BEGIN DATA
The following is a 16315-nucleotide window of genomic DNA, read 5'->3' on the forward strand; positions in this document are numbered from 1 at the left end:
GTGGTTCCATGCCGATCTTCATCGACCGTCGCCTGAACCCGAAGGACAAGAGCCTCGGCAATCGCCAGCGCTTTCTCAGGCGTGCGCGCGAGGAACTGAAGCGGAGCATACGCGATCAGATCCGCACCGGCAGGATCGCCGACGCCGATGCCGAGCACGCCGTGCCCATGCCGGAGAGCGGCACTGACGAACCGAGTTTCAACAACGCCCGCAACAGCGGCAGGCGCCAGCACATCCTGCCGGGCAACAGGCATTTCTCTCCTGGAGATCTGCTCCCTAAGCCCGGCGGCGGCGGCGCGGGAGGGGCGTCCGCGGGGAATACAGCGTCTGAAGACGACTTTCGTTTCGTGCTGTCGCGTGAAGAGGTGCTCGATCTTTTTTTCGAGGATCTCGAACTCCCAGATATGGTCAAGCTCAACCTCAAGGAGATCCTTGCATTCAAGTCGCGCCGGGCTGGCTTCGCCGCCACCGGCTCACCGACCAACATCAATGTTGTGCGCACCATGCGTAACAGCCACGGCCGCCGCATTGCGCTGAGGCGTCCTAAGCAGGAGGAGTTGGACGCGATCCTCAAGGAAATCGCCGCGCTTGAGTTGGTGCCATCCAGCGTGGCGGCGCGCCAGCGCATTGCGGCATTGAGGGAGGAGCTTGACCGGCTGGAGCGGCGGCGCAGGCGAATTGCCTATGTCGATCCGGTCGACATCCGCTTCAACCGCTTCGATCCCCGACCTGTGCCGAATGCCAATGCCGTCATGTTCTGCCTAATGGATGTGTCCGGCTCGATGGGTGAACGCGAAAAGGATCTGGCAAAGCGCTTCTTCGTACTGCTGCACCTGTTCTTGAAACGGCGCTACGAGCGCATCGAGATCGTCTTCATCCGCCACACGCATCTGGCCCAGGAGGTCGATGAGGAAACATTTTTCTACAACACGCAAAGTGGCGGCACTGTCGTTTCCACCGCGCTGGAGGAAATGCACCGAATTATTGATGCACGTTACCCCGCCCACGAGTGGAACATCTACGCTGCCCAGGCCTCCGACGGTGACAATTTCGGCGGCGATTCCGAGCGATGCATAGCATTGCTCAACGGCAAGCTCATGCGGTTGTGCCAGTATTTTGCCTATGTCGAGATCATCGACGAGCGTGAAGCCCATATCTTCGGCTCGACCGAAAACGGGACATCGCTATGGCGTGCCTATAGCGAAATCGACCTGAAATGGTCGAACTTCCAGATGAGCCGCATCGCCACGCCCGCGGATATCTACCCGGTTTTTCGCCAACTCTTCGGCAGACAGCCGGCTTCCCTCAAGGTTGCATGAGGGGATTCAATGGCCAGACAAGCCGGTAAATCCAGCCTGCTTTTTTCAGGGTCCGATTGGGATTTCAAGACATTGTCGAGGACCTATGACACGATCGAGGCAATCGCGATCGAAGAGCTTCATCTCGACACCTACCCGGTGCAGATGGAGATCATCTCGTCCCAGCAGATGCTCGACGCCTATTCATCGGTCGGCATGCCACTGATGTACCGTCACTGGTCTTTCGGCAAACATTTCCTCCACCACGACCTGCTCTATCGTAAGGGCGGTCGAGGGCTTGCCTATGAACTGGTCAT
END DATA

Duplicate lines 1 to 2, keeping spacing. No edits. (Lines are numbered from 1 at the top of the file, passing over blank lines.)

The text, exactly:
The following is a 16315-nucleotide window of genomic DNA, read 5'->3' on the forward strand; positions in this document are numbered from 1 at the left end:
GTGGTTCCATGCCGATCTTCATCGACCGTCGCCTGAACCCGAAGGACAAGAGCCTCGGCAATCGCCAGCGCTTTCTCAGGCGTGCGCGCGAGGAACTGAAGCGGAGCATACGCGATCAGATCCGCACCGGCAGGATCGCCGACGCCGATGCCGAGCACGCCGTGCCCATGCCGGAGAGCGGCACTGACGAACCGAGTTTCAACAACGCCCGCAACAGCGGCAGGCGCCAGCACATCCTGCCGGGCAACAGGCATTTCTCTCCTGGAGATCTGCTCCCTAAGCCCGGCGGCGGCGGCGCGGGAGGGGCGTCCGCGGGGAATACAGCGTCTGAAGACGACTTTCGTTTCGTGCTGTCGCGTGAAGAGGTGCTCGATCTTTTTTTCGAGGATCTCGAACTCCCAGATATGGTCAAGCTCAACCTCAAGGAGATCCTTGCATTCAAGTCGCGCCGGGCTGGCTTCGCCGCCACCGGCTCACCGACCAACATCAATGTTGTGCGCACCATGCGTAACAGCCACGGCCGCCGCATTGCGCTGAGGCGTCCTAAGCAGGAGGAGTTGGACGCGATCCTCAAGGAAATCGCCGCGCTTGAGTTGGTGCCATCCAGCGTGGCGGCGCGCCAGCGCATTGCGGCATTGAGGGAGGAGCTTGACCGGCTGGAGCGGCGGCGCAGGCGAATTGCCTATGTCGATCCGGTCGACATCCGCTTCAACCGCTTCGATCCCCGACCTGTGCCGAATGCCAATGCCGTCATGTTCTGCCTAATGGATGTGTCCGGCTCGATGGGTGAACGCGAAAAGGATCTGGCAAAGCGCTTCTTCGTACTGCTGCACCTGTTCTTGAAACGGCGCTACGAGCGCATCGAGATCGTCTTCATCCGCCACACGCATCTGGCCCAGGAGGTCGATGAGGAAACATTTTTCTACAACACGCAAAGTGGCGGCACTGTCGTTTCCACCGCGCTGGAGGAAATGCACCGAATTATTGATGCACGTTACCCCGCCCACGAGTGGAACATCTACGCTGCCCAGGCCTCCGACGGTGACAATTTCGGCGGCGATTCCGAGCGATGCATAGCATTGCTCAACGGCAAGCTCATGCGGTTGTGCCAGTATTTTGCCTATGTCGAGATCATCGACGAGCGTGAAGCCCATATCTTCGGCTCGACCGAAAACGGGACATCGCTATGGCGTGCCTATAGCGAAATCGACCTGAAATGGTCGAACTTCCAGATGAGCCGCATCGCCACGCCCGCGGATATCTACCCGGTTTTTCGCCAACTCTTCGGCAGACAGCCGGCTTCCCTCAAGGTTGCATGAGGGGATTCAATGGCCAGACAAGCCGGTAAATCCAGCCTGCTTTTTTCAGGGTCCGATTGGGATTTCAAGACATTGTCGAGGACCTATGACACGATCGAGGCAATCGCGATCGAAGAGCTTCATCTCGACACCTACCCGGTGCAGATGGAGATCATCTCGTCCCAGCAGATGCTCGACGCCTATTCATCGGTCGGCATGCCACTGATGTACCGTCACTGGTCTTTCGGCAAACATTTCCTCCACCACGACCTGCTCTATCGTAAGGGCGGTCGAGGGCTTGCCTATGAACTGGTCAT